Posts Tagged ‘noise’

Pugwash wind farm dead

June 8, 2009

Editor:

I would like to commend Lisa of the Pugwash wind farm blog for all her hard work. Having read her blog from time to time I know she has put up with more than her share of ugly comments and even threats as she worked to inform the local population about real problems concerning wind turbines. Lisa, I hope this is the end to the wind farm threat in your area.

Pugwash wind farm dead

Last week at the candidate forum organised by the Pugwash Chamber of Commerce, Warden Keith Hunter stated that because of local opposition to a proposed wind “farm” on the Gulf Shore, it did not go ahead. He said he helped intervene on our behalf in a conversation with (then) Minister of Environment, Mark Parent. All four candidates agreed that turbines should not intrude on the neighbouring property owners. People should be able to enjoy their properties. They all agreed that wind energy, along with other forms of renewable energy, is part of what we should be doing as a Province to reduce greenhouse gases but, for a variety of reasons, they should not be placed too close to homes. Pugwash windfarm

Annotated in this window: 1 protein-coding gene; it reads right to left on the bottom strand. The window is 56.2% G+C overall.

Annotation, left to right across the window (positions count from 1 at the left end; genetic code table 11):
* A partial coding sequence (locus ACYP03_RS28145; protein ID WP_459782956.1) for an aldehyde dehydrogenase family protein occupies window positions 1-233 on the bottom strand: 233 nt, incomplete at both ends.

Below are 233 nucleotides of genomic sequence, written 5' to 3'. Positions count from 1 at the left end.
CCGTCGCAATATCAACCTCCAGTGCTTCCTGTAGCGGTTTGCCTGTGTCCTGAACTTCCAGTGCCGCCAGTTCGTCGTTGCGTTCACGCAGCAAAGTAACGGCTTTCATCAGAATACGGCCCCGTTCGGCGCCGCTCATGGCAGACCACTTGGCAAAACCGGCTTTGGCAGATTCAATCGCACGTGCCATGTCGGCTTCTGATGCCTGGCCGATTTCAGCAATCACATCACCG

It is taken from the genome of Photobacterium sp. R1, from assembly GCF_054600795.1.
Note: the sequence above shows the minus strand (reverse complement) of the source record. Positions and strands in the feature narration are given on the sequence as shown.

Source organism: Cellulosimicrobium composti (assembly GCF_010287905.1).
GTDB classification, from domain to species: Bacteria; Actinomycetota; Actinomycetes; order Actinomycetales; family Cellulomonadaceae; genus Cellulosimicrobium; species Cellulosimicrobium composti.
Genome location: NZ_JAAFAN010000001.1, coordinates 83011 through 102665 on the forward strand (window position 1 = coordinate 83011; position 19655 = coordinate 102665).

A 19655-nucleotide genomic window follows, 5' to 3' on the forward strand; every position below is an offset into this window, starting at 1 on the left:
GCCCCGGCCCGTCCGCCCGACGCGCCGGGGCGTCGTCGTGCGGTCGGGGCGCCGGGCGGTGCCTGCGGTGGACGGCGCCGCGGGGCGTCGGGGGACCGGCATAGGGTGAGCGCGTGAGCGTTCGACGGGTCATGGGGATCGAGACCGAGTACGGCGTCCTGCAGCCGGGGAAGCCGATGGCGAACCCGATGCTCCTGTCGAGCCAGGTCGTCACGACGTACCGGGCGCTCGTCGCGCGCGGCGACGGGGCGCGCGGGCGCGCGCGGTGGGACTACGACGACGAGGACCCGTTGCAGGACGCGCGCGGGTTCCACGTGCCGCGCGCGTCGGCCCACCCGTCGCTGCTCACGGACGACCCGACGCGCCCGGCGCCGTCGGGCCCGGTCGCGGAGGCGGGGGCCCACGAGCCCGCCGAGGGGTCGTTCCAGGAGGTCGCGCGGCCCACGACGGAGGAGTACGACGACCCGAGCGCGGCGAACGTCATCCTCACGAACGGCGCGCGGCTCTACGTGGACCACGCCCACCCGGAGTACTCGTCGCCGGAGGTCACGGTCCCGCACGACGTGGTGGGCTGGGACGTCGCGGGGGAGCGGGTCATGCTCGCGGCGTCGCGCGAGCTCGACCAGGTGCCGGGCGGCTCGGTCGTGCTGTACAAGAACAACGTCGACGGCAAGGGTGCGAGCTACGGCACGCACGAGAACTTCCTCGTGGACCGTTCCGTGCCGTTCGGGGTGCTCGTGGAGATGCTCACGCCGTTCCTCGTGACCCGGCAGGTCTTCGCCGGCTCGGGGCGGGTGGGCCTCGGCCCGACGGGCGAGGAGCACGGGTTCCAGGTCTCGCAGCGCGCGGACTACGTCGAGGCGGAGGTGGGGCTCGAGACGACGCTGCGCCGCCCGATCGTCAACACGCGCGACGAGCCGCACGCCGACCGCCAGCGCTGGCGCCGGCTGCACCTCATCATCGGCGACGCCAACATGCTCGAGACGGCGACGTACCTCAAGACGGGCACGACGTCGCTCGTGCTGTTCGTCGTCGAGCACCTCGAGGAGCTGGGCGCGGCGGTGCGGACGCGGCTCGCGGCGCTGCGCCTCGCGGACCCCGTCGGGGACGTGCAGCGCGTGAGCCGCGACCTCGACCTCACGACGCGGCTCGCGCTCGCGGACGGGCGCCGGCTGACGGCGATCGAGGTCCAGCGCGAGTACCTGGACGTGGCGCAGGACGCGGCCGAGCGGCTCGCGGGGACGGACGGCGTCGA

Why did it take so long to come to this decision?

There is an election coming up and it appears all the candidates are feeling the pressure of the electorate.

All the candidates say they want more renewable energy but they all backed down from the Pugwash windfarm. Is pressure the only thing that gets the attention of our elected officials. It appears that way. We need politicians that can think for themselves not those that merely react to pressure.

Anyway, it seems they are all still riding the “global warming/climate change train”.  I guess they will change their minds on that as soon as the public wakes up to the scam and puts the pressure on their elected officials. Until that time they will continue to be spokespersons for the UN/Gore/Suzuki scam.

What the politicians are saying to get your vote Amherst Daily

Global Warming the Big LIE!

Wind farm prospects promising

April 2, 2008

Editor
This wind farm is located in Northern Ont. far away from the heavily populated southern part of the province. What I find interesting about this piece is the statement below.